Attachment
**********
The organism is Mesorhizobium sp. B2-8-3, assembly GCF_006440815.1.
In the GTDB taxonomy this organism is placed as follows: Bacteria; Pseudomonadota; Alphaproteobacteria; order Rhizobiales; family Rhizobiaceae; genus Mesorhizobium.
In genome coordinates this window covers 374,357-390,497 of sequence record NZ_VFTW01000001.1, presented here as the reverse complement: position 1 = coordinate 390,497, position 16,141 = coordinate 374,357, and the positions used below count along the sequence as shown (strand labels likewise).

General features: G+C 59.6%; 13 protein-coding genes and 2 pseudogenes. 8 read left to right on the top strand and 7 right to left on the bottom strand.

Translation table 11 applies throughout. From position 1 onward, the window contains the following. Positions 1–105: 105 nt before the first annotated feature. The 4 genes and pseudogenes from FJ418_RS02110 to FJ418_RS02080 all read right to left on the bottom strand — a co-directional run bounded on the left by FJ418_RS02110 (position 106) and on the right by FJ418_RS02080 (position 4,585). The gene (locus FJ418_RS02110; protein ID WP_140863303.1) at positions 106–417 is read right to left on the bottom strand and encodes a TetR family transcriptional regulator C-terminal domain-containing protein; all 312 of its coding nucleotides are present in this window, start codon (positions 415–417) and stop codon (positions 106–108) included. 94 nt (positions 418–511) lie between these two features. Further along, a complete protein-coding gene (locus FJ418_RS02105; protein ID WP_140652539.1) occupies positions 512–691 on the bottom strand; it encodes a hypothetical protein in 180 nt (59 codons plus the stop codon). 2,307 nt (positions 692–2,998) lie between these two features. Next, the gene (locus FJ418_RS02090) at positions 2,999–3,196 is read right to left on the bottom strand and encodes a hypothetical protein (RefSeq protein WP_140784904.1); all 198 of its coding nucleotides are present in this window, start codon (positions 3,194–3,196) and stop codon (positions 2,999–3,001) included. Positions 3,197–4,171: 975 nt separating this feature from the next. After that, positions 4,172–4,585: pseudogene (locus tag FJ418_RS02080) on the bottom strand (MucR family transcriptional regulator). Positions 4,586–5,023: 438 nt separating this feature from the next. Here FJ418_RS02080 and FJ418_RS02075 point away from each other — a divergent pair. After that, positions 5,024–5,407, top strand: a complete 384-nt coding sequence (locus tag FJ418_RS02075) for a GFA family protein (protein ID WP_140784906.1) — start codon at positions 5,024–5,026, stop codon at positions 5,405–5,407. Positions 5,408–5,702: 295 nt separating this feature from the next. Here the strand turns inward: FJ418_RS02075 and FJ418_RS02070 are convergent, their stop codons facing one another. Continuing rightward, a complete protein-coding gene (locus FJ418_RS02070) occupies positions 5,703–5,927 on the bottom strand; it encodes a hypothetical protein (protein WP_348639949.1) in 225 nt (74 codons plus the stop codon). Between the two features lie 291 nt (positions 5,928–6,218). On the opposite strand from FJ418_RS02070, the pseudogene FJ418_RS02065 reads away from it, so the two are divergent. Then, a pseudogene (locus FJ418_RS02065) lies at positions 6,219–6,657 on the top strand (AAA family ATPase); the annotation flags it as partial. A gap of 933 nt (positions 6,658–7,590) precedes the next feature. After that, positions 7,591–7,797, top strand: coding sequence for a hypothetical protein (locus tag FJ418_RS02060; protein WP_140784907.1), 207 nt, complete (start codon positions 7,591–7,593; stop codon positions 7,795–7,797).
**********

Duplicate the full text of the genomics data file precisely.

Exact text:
The organism is Mesorhizobium sp. B2-8-3, assembly GCF_006440815.1.
In the GTDB taxonomy this organism is placed as follows: Bacteria; Pseudomonadota; Alphaproteobacteria; order Rhizobiales; family Rhizobiaceae; genus Mesorhizobium.
In genome coordinates this window covers 374,357-390,497 of sequence record NZ_VFTW01000001.1, presented here as the reverse complement: position 1 = coordinate 390,497, position 16,141 = coordinate 374,357, and the positions used below count along the sequence as shown (strand labels likewise).

General features: G+C 59.6%; 13 protein-coding genes and 2 pseudogenes. 8 read left to right on the top strand and 7 right to left on the bottom strand.

Translation table 11 applies throughout. From position 1 onward, the window contains the following. Positions 1–105: 105 nt before the first annotated feature. The 4 genes and pseudogenes from FJ418_RS02110 to FJ418_RS02080 all read right to left on the bottom strand — a co-directional run bounded on the left by FJ418_RS02110 (position 106) and on the right by FJ418_RS02080 (position 4,585). The gene (locus FJ418_RS02110; protein ID WP_140863303.1) at positions 106–417 is read right to left on the bottom strand and encodes a TetR family transcriptional regulator C-terminal domain-containing protein; all 312 of its coding nucleotides are present in this window, start codon (positions 415–417) and stop codon (positions 106–108) included. 94 nt (positions 418–511) lie between these two features. Further along, a complete protein-coding gene (locus FJ418_RS02105; protein ID WP_140652539.1) occupies positions 512–691 on the bottom strand; it encodes a hypothetical protein in 180 nt (59 codons plus the stop codon). 2,307 nt (positions 692–2,998) lie between these two features. Next, the gene (locus FJ418_RS02090) at positions 2,999–3,196 is read right to left on the bottom strand and encodes a hypothetical protein (RefSeq protein WP_140784904.1); all 198 of its coding nucleotides are present in this window, start codon (positions 3,194–3,196) and stop codon (positions 2,999–3,001) included. Positions 3,197–4,171: 975 nt separating this feature from the next. After that, positions 4,172–4,585: pseudogene (locus tag FJ418_RS02080) on the bottom strand (MucR family transcriptional regulator). Positions 4,586–5,023: 438 nt separating this feature from the next. Here FJ418_RS02080 and FJ418_RS02075 point away from each other — a divergent pair. After that, positions 5,024–5,407, top strand: a complete 384-nt coding sequence (locus tag FJ418_RS02075) for a GFA family protein (protein ID WP_140784906.1) — start codon at positions 5,024–5,026, stop codon at positions 5,405–5,407. Positions 5,408–5,702: 295 nt separating this feature from the next. Here the strand turns inward: FJ418_RS02075 and FJ418_RS02070 are convergent, their stop codons facing one another. Continuing rightward, a complete protein-coding gene (locus FJ418_RS02070) occupies positions 5,703–5,927 on the bottom strand; it encodes a hypothetical protein (protein WP_348639949.1) in 225 nt (74 codons plus the stop codon). Between the two features lie 291 nt (positions 5,928–6,218). On the opposite strand from FJ418_RS02070, the pseudogene FJ418_RS02065 reads away from it, so the two are divergent. Then, a pseudogene (locus FJ418_RS02065) lies at positions 6,219–6,657 on the top strand (AAA family ATPase); the annotation flags it as partial. A gap of 933 nt (positions 6,658–7,590) precedes the next feature. After that, positions 7,591–7,797, top strand: coding sequence for a hypothetical protein (locus tag FJ418_RS02060; protein WP_140784907.1), 207 nt, complete (start codon positions 7,591–7,593; stop codon positions 7,795–7,797).